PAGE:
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An alliance of conservation groups that includes WWF-Malaysia is opposing plans by the Malaysian government to build a new tiger park. The creation of the park is problematic and would require the moving of tigers from their natural habitat, say campaigners. WWF-Malaysia argues that this will compromise the Malaysian governments commitment to double tiger numbers by 2020.
Despite coming under the protection of the law in 1970, tiger numbers in Malaysia have fallen quite dramatically in recent years because of demand for their meat and bones, which are often used in Chinese medicine. This illegal trade, and the destruction of their natural jungle habitat, has reduced the Malaysian wild tiger population from 3,000 to 500 in the last 50 years.
WWF has pioneered a programme of tiger adoption and sponsorship for many years, to help preserve tigers around the world.
But according to conservation groups, the Malaysian government’s proposal is much the same as tiger parks in China. These parks are in reality little more than tiger breeding farms, which have themselves been implicated in the illegal trade in tiger parts.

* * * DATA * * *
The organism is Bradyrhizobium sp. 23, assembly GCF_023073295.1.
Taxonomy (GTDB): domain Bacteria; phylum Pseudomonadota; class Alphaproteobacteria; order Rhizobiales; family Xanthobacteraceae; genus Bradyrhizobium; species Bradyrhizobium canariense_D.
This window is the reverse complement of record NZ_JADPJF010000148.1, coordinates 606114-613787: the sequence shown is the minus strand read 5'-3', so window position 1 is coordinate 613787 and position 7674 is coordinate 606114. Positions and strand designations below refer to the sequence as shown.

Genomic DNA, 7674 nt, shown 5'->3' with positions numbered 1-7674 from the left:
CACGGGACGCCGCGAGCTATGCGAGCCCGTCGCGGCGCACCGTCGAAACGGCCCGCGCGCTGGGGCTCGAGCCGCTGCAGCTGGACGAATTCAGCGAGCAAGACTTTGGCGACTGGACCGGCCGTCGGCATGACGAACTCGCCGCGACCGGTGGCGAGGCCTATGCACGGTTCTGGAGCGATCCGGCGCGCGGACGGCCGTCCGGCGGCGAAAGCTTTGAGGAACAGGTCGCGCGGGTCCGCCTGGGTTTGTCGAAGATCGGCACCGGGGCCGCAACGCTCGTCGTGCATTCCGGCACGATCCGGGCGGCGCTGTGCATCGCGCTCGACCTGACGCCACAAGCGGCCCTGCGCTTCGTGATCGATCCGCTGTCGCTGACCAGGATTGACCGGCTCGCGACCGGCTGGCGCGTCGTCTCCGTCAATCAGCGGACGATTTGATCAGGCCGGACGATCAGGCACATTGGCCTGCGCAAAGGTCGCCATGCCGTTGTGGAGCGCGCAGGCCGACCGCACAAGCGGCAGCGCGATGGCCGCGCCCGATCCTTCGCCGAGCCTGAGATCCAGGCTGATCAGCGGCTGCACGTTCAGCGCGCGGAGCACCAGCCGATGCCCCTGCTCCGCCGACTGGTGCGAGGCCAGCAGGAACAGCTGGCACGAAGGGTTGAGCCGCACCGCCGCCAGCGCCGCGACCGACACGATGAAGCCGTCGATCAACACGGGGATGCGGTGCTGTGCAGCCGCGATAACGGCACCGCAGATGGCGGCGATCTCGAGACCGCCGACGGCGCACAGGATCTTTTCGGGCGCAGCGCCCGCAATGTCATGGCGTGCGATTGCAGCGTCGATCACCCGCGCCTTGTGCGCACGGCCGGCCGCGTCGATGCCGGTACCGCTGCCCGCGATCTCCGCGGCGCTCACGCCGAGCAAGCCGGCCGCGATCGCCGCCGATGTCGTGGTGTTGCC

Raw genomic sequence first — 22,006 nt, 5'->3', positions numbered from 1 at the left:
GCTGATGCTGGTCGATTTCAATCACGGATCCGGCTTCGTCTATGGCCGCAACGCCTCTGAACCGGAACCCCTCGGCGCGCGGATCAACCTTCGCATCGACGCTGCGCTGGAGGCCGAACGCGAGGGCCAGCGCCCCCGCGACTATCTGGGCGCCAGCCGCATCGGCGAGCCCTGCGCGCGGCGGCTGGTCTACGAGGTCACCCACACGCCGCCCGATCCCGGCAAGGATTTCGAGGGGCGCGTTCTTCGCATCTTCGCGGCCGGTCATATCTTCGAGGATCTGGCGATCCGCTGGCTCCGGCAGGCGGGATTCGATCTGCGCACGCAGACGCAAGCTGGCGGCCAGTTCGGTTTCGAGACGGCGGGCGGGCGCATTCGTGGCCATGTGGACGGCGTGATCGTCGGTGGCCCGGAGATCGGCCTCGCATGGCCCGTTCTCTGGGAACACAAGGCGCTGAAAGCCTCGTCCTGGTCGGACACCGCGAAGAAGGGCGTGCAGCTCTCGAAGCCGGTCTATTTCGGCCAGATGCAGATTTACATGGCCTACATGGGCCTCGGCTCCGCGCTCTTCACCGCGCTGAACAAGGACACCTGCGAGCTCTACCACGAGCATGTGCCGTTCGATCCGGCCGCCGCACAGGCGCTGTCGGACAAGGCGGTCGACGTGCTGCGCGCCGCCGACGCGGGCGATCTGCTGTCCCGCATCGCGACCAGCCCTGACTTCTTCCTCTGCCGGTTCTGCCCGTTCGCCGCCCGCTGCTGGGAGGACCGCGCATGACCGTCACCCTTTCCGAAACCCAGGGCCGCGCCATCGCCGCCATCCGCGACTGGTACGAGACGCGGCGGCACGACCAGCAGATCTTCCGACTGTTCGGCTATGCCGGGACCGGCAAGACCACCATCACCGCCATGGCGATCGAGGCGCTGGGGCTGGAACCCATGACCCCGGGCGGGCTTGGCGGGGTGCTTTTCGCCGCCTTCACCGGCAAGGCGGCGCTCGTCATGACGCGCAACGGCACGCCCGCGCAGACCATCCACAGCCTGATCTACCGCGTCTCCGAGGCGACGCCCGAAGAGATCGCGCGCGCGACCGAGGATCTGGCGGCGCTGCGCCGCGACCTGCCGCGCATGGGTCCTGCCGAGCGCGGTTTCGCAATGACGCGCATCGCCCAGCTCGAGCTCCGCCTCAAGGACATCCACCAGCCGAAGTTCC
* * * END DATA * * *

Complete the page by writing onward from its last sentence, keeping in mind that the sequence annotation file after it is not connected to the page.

Conservationists insist that it is very expensive to maintain tigers in captivity, and that maintenance of Malaysia’s 40 zoos already poses a significant problem to the government. Moving the tigers also poses international political problems.
WWF-Malaysia's chief executive officer, Dr Dionysius Sharma, told the Malaysian Star newspaper: "Tigers caught due to human-tiger conflict incidents are currently managed by the National Parks and Wildlife Departments at the Malacca Zoo while importing tigers from other countries would require a CITES (Convention on International Trade in Endangered Species) permit."
Penang Chief Minister Lim Guan Eng insists that the island needs a new eco-tourist destination. He pledged to consider all public views before making a final decision.
WWF conservationists fear that there may be as few as 4,000 tigers left in the world. Their tiger sponsorship and adoption scheme allows concerned individuals to support the ongoing work of protecting them and their habitats. They partner with local groups and governments wherever tigers struggle to survive, creating reserves isolated from human contact, including illegal poachers.
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